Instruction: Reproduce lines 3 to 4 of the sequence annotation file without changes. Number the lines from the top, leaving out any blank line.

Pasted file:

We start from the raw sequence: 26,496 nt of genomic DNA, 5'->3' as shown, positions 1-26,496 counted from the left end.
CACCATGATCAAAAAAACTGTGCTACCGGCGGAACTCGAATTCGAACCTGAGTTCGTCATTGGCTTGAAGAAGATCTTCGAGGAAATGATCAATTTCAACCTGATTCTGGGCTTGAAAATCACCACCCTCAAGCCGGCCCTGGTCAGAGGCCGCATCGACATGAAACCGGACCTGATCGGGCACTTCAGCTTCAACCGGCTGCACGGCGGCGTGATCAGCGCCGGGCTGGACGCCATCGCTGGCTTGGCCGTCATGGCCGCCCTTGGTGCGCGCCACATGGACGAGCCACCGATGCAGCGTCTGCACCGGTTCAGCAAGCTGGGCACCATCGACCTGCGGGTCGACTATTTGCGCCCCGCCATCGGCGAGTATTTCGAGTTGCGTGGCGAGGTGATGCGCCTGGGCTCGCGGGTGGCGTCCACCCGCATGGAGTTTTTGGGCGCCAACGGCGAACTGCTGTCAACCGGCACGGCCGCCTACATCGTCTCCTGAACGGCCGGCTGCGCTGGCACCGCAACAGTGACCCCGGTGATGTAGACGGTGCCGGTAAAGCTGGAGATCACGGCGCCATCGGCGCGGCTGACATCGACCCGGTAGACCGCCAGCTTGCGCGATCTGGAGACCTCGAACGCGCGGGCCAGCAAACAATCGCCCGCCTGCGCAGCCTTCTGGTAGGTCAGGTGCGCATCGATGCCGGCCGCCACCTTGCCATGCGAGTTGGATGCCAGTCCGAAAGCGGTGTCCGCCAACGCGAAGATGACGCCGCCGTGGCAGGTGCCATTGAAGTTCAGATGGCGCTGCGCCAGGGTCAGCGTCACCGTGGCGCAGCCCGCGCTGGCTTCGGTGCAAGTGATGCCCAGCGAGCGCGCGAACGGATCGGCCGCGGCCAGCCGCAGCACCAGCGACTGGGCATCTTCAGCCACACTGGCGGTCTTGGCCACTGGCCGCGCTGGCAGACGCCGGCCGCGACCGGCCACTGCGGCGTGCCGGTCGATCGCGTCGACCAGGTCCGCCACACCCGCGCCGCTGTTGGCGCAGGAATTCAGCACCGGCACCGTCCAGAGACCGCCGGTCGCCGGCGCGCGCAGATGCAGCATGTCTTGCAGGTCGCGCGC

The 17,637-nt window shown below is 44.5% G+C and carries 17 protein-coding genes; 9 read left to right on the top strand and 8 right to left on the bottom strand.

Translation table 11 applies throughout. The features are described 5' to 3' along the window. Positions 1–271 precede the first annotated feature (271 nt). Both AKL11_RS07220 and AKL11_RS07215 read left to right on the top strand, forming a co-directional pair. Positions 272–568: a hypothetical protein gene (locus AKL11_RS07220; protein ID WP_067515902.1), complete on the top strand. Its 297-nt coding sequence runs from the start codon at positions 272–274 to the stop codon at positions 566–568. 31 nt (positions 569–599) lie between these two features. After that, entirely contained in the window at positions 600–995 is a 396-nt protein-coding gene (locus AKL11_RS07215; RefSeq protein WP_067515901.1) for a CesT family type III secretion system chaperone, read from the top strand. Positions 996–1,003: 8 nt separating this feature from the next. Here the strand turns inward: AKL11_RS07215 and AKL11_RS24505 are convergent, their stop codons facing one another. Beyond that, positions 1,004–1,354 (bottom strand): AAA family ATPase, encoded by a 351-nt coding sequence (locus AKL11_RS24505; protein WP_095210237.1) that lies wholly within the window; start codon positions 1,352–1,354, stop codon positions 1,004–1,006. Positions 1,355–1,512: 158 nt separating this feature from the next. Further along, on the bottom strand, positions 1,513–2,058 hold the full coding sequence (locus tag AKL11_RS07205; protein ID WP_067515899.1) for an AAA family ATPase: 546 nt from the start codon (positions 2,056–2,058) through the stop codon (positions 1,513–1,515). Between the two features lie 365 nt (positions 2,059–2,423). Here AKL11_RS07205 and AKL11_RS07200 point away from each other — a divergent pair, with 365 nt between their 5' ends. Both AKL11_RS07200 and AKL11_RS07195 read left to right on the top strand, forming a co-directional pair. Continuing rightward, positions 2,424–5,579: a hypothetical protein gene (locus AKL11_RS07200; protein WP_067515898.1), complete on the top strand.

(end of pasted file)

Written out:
The 17,637-nt window shown below is 44.5% G+C and carries 17 protein-coding genes; 9 read left to right on the top strand and 8 right to left on the bottom strand.

Translation table 11 applies throughout. The features are described 5' to 3' along the window. Positions 1–271 precede the first annotated feature (271 nt). Both AKL11_RS07220 and AKL11_RS07215 read left to right on the top strand, forming a co-directional pair. Positions 272–568: a hypothetical protein gene (locus AKL11_RS07220; protein ID WP_067515902.1), complete on the top strand. Its 297-nt coding sequence runs from the start codon at positions 272–274 to the stop codon at positions 566–568. 31 nt (positions 569–599) lie between these two features. After that, entirely contained in the window at positions 600–995 is a 396-nt protein-coding gene (locus AKL11_RS07215; RefSeq protein WP_067515901.1) for a CesT family type III secretion system chaperone, read from the top strand. Positions 996–1,003: 8 nt separating this feature from the next. Here the strand turns inward: AKL11_RS07215 and AKL11_RS24505 are convergent, their stop codons facing one another. Beyond that, positions 1,004–1,354 (bottom strand): AAA family ATPase, encoded by a 351-nt coding sequence (locus AKL11_RS24505; protein WP_095210237.1) that lies wholly within the window; start codon positions 1,352–1,354, stop codon positions 1,004–1,006. Positions 1,355–1,512: 158 nt separating this feature from the next. Further along, on the bottom strand, positions 1,513–2,058 hold the full coding sequence (locus tag AKL11_RS07205; protein ID WP_067515899.1) for an AAA family ATPase: 546 nt from the start codon (positions 2,056–2,058) through the stop codon (positions 1,513–1,515). Between the two features lie 365 nt (positions 2,059–2,423). Here AKL11_RS07205 and AKL11_RS07200 point away from each other — a divergent pair, with 365 nt between their 5' ends. Both AKL11_RS07200 and AKL11_RS07195 read left to right on the top strand, forming a co-directional pair. Continuing rightward, positions 2,424–5,579: a hypothetical protein gene (locus AKL11_RS07200; protein WP_067515898.1), complete on the top strand.